I know...I'm a paranoid dog mom, but I just don't want anything to happen to him, or for anything to be wrong with him and it go unchecked for any amount of time. Being an untreated T1 Diabetic will wreak havoc on a dog or human body, and from what I read, so will untreated Fanconi.
Anyway, sorry for my looong posts and thanks again for your feedback!
MacPack last edited by
Glad the smell went away. Now you have the glucose strips to test him monthly, so you are ahead of the game. Welcome to Forum, Frankie is most likely a basenji or basenji-mix.
Hi there, and welcome to you and your cutie!
I use Neosporin wound cleanser for kids on my dogs. It foams instantly, and is a bit thinner – I think it absorbs into the skin more quickly, and doesn't leave a sticky, lickable residue like the regular ointment. If you hold your dog still for a few seconds and give the stuff time to do its "magic", that might help too. More frequent reapplication than the ointment is necessary, but if Frankie is licking the stuff off anyway, that's a given.
YodelDogs last edited by
Puppies who are going through teething will sometimes have weird smelling breath. It's possible that is all it is.
sinbaje last edited by
Robyn is right - teething puppies have very malodorous breath that can smells like what I would expect from a dog with kidney disease. In addition certain foods can leave the breath smelling similalry as it is digested. At this stage I would not be too worried.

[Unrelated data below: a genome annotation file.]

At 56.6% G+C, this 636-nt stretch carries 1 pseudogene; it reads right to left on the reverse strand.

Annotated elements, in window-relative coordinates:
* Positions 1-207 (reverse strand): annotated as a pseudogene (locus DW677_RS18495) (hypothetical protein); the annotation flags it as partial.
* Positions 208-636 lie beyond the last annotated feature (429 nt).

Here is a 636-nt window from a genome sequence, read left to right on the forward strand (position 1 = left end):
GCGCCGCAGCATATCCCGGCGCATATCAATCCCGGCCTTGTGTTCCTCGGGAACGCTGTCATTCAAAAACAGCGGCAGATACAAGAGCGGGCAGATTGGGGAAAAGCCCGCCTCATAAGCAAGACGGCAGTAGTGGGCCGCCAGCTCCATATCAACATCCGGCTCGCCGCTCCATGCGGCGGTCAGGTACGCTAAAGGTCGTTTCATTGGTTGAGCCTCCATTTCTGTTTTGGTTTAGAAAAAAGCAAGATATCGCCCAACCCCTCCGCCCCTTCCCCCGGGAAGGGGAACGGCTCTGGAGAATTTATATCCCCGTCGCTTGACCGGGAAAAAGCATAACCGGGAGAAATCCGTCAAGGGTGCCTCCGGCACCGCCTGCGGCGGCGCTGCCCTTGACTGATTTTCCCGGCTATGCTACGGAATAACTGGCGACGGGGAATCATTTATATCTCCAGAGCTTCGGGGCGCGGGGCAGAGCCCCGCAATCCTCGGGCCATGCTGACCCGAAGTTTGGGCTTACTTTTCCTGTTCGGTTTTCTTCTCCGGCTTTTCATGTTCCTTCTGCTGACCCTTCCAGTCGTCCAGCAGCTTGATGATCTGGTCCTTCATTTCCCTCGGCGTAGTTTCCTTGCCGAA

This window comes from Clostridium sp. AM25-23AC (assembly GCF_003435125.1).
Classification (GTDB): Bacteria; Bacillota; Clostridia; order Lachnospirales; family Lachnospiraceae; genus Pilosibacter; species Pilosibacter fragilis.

As for the neosporin - apply right before a walk or eating so his mind and tongue are engaged elsewhere. Even 10 minutes on the skin without interruption is good.
agilebasenji last edited by
Here's my neosporin trick. Quickly without a fuss put it where needed, then make a HUGE show out of putting a little neo somewhere else that is easy for him to lick - I like to use the top of a front foot. I say things like "OH my goodness, look at this foot!!!! We are going to have to put this stuff right here on this foot. Whatever you do DON'T lick you foot" etc. I drag this out (time wise) with as little neosporin as possible but go on about how much this foot needs the neo. So, when the dog is released, he'll go lick his foot and forget about the owie place. It's sort of a game. Basenji thinks he got one up on you and you think you got one up on him. (Yea, I'm easily amused.)